Wednesday, November 26, 2014

Beneath the Sea of Krhuün

 I played another game of How To Host A Dungeon in bits and pieces of free time this past week. As is the intent behind How To Host A Dungeon, the game creates enough backstory and complexity to a map that you could base an entire RPG campaign around it. This map has a single entrance to the underdark, with a pretty nasty gatekeeper. Once you get past it, you’re entering one of those Gygaxian murder complexes full of evil cults, horrible undead, and befuddling traps.

Here’s the final post-game map (click on it for a larger version), followed by some explanation of everything that happened on it:

The speckled dark brown in the background is dirt and rock (that much is probably obvious), and the squiggly paths of lighter brown and pale tan are rough tunnels through the earth. For most of the map, the lightest tunnels are the most traveled routes, and the darker tunnels are ancient paths now choked with debris. If you were using this map for an RPG, those darker tunnels would be slower-going, but less likely to be patrolled. Most of those old tunnels were hewn by a great demonic worm in a long-forgotten age, so they may have interesting physical features, such as tooth marks on rocks, or fossilized demon-spoor.

The one area where the meaning of the tunnel coloration doesn’t hold true is the great labyrinth of Vrenokrygia. This particularly long-lived Minotaur has dug multiple mazes on top of one another, and the photoshop transparency layers may have camouflaged that a little.

The more colorful (and generally more straight-edged and linear) portions of the map are constructions, with the color being coded to whichever civilization built them.

The history and regions of the map will be explained below, with a few snapshots of the map in its earlier sketcher stages during the game.



At the dawn of time, this part of the world was inhabited by a handful of races. Their civilizations all collapsed, but there may be remnants and descendants in the darker corners of the map.
Most numerous were the murderous demons and their barely-controlled tunnel-worm pet, but they wiped themselves out with bitter infighting.
From the dawn of time there slumbered here a dragon named Archovoraxis, who died repeatedly and was reborn many times over the millenia.
Lost also to the mists of time were three tribes of sneaky humanoid mongrels that would eventually evolve into hobgoblins.  


Long ago, this surface was populated by a loose coalition of humanoids known as The Red Hand. One of their old port fortresses remains, having been adopted as a landmark and variously maintained and explored by the current human government.


The surface is now dominated by The Golden Ward, a wealthy and benevolent human nation with a long tradition and great reach. Back when the world was a wilder place, they built a Great Wall to keep the barbarians at bay. Since then, they have expanded across the sea. The capital of the Golden Ward is far to the West, behind the Great Wall. They have extensive trade routes across the Sea of Kruün, and have built stilt-villages over the murky shallows along the coast.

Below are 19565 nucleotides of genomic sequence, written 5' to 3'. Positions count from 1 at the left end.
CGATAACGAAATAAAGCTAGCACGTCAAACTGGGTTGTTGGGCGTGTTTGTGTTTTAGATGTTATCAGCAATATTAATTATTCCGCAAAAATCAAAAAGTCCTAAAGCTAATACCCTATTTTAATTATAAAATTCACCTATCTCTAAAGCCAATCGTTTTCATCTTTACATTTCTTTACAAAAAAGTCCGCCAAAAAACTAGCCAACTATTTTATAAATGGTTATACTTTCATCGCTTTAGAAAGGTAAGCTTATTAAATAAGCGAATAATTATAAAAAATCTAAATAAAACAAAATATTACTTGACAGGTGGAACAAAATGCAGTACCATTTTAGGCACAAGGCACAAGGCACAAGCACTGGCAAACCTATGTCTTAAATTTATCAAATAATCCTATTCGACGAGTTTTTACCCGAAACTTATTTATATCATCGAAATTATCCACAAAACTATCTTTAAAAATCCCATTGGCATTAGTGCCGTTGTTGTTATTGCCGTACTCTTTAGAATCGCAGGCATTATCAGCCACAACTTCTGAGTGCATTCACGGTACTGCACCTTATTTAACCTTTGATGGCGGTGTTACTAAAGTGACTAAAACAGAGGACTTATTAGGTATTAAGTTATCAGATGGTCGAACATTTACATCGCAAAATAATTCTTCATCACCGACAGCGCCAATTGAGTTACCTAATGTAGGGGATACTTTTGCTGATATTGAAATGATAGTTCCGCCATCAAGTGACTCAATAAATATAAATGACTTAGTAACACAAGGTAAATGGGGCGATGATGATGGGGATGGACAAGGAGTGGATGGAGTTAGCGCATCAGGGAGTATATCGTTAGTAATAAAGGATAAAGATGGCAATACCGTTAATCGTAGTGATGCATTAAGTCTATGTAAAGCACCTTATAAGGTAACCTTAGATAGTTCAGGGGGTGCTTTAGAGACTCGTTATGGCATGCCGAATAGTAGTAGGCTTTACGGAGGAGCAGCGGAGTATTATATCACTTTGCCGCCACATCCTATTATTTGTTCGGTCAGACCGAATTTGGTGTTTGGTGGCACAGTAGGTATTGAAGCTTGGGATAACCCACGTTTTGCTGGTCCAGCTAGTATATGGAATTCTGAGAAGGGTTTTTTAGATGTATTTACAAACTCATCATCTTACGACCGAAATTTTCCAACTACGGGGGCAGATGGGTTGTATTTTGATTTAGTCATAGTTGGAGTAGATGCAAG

Beneath the stockade was a winding tunnel to the ur-Hobgoblins with which The Red Hand intermingled. The first time The Golden Ward sent an excursion into this tunnel, it was ambushed by these primitive Monolith-worshipping Hobgoblins. The sunken fleet of The Red Hand lies beneath the bay near the fort, amidst the stilts of a Golden Ward coastal village.

To the East lies the tower of a greedy and powerful Geomancer. While a law-abiding member of the Golden Ward, he keeps secret to himself the knowledge that much of the Eastern colony lies upon an untapped Mithril deposit. Untold riches and opportunities are kept from his countrymen by his insistence on secrecy.

(As you can see in this map from much later in the game,) Mineral wealth abounds in this region. There’s another Mithril deposit further down, and known only to the Deep Dwarves. A huge coal vein runs through the middle of the map, with parts of it having been mined by Dark Elves, Deep Dwarves, and far more unusual things, such as the Fungaliths and the Infernal Automatons.

The Fungaliths were a race of silicon-based people who reproduced by spores. Combining the strength of rock, fecundity of mushrooms, and the intelligence of man, they had great potential. However, they were slow to grow, and slower still to adapt to new circumstances. Eventually they were defeated by their more violent neighbors, but their spores linger on in the cracks and recesses, and may one day flourish anew.

The Demons of the ancient world were brutal and domineering, but also cunning and inventive. They slew the dragon Archovoraxis and made a monument of his bones, a trophy of his hide. They mined coal to power great Infernal Engines, into which they bound their brothers. These sentient Demon-Machines had millenia to grind and burn until their spite was as hard as a diamond. Then, in the throes of bitter rage, the Diamond Spite broke free, forming a new body from its’ own embodied anger and the gears of the Engines. Thus was born the first of the Infernal Automatons, demon-possessed mechanical constructs.